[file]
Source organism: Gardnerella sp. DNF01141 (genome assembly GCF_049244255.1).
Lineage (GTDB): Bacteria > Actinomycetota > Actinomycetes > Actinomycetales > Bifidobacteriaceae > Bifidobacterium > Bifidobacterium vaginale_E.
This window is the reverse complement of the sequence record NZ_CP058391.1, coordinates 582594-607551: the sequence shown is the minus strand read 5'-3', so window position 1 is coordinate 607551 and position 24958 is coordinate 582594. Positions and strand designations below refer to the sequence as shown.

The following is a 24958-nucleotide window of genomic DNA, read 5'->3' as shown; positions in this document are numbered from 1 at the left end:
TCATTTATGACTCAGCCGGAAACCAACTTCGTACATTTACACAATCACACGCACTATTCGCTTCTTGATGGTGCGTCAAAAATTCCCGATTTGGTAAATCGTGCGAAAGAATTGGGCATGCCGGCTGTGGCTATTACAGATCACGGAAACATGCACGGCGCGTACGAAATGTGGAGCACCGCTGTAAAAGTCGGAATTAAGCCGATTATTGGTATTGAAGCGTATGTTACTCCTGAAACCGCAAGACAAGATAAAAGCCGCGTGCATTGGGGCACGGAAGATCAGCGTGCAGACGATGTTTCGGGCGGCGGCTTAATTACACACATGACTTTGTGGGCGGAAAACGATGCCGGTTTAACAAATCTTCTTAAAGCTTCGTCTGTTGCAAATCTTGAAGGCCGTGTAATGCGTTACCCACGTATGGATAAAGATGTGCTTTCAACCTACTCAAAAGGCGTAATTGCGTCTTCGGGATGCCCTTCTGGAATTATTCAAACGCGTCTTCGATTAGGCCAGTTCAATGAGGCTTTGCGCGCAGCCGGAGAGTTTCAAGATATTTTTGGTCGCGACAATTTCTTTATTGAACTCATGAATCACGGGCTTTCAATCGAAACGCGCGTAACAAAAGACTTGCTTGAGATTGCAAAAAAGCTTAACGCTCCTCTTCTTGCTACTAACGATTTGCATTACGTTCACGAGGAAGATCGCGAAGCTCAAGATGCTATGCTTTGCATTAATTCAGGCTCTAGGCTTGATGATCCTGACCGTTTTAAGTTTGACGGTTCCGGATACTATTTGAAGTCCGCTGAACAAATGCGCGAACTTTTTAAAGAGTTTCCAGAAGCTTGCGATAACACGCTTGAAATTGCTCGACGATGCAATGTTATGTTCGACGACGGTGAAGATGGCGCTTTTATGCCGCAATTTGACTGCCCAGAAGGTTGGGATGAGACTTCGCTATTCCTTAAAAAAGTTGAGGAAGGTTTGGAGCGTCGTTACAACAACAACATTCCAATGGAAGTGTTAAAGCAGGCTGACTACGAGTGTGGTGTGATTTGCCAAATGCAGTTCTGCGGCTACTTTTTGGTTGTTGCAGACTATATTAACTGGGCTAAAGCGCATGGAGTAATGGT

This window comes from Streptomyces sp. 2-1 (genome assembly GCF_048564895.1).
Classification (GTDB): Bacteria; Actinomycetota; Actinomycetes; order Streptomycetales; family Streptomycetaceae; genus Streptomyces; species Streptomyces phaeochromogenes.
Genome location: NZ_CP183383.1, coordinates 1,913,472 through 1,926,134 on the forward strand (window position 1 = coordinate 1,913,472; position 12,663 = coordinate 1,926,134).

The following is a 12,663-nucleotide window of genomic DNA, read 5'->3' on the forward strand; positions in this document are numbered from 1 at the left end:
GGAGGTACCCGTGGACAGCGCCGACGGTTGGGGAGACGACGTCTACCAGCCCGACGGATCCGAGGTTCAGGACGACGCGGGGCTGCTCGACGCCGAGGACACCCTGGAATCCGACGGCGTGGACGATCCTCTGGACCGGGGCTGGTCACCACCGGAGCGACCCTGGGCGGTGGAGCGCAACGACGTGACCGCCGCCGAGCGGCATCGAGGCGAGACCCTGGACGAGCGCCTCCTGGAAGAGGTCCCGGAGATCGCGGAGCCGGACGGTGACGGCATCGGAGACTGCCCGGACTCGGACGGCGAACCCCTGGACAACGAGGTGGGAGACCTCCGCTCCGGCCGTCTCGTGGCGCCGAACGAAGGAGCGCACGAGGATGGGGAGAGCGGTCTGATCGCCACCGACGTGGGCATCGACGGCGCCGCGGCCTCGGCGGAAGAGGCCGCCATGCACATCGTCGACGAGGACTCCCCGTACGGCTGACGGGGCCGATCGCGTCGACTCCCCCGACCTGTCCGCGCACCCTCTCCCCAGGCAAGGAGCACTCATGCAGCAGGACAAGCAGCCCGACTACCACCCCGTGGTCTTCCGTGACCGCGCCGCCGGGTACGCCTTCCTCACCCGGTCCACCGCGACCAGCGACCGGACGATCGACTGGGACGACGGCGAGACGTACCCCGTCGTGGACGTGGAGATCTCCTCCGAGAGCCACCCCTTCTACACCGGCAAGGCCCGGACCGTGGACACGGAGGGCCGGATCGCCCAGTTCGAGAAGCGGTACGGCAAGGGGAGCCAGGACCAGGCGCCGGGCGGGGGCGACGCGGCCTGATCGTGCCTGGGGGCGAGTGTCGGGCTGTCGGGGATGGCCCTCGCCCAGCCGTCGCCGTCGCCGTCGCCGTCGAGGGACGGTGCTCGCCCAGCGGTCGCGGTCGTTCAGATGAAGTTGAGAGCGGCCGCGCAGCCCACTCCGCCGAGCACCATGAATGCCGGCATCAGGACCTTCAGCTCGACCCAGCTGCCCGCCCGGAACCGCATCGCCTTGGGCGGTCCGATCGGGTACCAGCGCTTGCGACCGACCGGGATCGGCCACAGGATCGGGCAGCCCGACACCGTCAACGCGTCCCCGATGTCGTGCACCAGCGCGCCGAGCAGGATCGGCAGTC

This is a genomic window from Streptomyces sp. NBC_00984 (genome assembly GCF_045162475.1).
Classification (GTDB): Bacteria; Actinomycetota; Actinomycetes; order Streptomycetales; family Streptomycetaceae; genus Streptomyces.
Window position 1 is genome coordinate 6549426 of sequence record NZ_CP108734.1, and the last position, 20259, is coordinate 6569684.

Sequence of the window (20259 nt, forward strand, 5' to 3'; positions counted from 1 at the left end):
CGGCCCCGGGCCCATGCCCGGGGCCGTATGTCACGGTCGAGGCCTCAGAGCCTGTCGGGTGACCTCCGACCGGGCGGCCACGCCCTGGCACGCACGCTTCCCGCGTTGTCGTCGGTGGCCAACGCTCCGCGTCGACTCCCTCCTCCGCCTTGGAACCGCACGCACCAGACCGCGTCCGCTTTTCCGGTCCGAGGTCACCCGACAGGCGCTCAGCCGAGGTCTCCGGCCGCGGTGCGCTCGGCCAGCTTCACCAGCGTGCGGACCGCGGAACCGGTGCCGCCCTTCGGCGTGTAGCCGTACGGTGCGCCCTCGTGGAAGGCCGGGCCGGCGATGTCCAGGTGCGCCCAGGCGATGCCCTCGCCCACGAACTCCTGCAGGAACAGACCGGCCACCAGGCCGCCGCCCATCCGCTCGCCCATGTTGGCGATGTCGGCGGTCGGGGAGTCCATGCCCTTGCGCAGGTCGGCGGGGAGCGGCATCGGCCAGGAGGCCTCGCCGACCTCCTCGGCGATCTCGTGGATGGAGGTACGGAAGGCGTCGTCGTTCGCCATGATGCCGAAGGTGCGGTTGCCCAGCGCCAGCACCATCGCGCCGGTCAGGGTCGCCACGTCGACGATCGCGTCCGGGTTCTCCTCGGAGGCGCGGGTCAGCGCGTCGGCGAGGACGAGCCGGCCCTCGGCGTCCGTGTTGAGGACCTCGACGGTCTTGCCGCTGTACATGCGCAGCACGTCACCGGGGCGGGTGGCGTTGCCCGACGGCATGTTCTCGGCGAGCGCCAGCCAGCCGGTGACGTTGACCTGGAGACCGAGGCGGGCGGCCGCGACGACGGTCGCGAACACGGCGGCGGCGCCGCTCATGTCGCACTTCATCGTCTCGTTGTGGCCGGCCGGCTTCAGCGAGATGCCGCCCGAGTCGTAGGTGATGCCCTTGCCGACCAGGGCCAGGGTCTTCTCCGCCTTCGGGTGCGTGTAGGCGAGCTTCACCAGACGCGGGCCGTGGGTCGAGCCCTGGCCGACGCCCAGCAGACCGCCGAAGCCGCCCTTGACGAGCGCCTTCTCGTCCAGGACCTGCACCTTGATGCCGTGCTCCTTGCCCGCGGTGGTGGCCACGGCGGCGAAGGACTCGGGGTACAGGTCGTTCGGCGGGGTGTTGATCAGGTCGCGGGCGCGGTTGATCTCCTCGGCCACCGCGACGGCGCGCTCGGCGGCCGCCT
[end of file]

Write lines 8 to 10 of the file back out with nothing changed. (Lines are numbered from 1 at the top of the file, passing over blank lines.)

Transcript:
Genome location: NZ_CP183383.1, coordinates 1,913,472 through 1,926,134 on the forward strand (window position 1 = coordinate 1,913,472; position 12,663 = coordinate 1,926,134).

The following is a 12,663-nucleotide window of genomic DNA, read 5'->3' on the forward strand; positions in this document are numbered from 1 at the left end:
GGAGGTACCCGTGGACAGCGCCGACGGTTGGGGAGACGACGTCTACCAGCCCGACGGATCCGAGGTTCAGGACGACGCGGGGCTGCTCGACGCCGAGGACACCCTGGAATCCGACGGCGTGGACGATCCTCTGGACCGGGGCTGGTCACCACCGGAGCGACCCTGGGCGGTGGAGCGCAACGACGTGACCGCCGCCGAGCGGCATCGAGGCGAGACCCTGGACGAGCGCCTCCTGGAAGAGGTCCCGGAGATCGCGGAGCCGGACGGTGACGGCATCGGAGACTGCCCGGACTCGGACGGCGAACCCCTGGACAACGAGGTGGGAGACCTCCGCTCCGGCCGTCTCGTGGCGCCGAACGAAGGAGCGCACGAGGATGGGGAGAGCGGTCTGATCGCCACCGACGTGGGCATCGACGGCGCCGCGGCCTCGGCGGAAGAGGCCGCCATGCACATCGTCGACGAGGACTCCCCGTACGGCTGACGGGGCCGATCGCGTCGACTCCCCCGACCTGTCCGCGCACCCTCTCCCCAGGCAAGGAGCACTCATGCAGCAGGACAAGCAGCCCGACTACCACCCCGTGGTCTTCCGTGACCGCGCCGCCGGGTACGCCTTCCTCACCCGGTCCACCGCGACCAGCGACCGGACGATCGACTGGGACGACGGCGAGACGTACCCCGTCGTGGACGTGGAGATCTCCTCCGAGAGCCACCCCTTCTACACCGGCAAGGCCCGGACCGTGGACACGGAGGGCCGGATCGCCCAGTTCGAGAAGCGGTACGGCAAGGGGAGCCAGGACCAGGCGCCGGGCGGGGGCGACGCGGCCTGATCGTGCCTGGGGGCGAGTGTCGGGCTGTCGGGGATGGCCCTCGCCCAGCCGTCGCCGTCGCCGTCGCCGTCGAGGGACGGTGCTCGCCCAGCGGTCGCGGTCGTTCAGATGAAGTTGAGAGCGGCCGCGCAGCCCACTCCGCCGAGCACCATGAATGCCGGCATCAGGACCTTCAGCTCGACCCAGCTGCCCGCCCGGAACCGCATCGCCTTGGGCGGTCCGATCGGGTACCAGCGCTTGCGACCGACCGGGATCGGCCACAGGATCGGGCAGCCCGACACCGTCAACGCGTCCCCGATGTCGTGCACCAGCGCGCCGAGCAGGATCGGCAGTC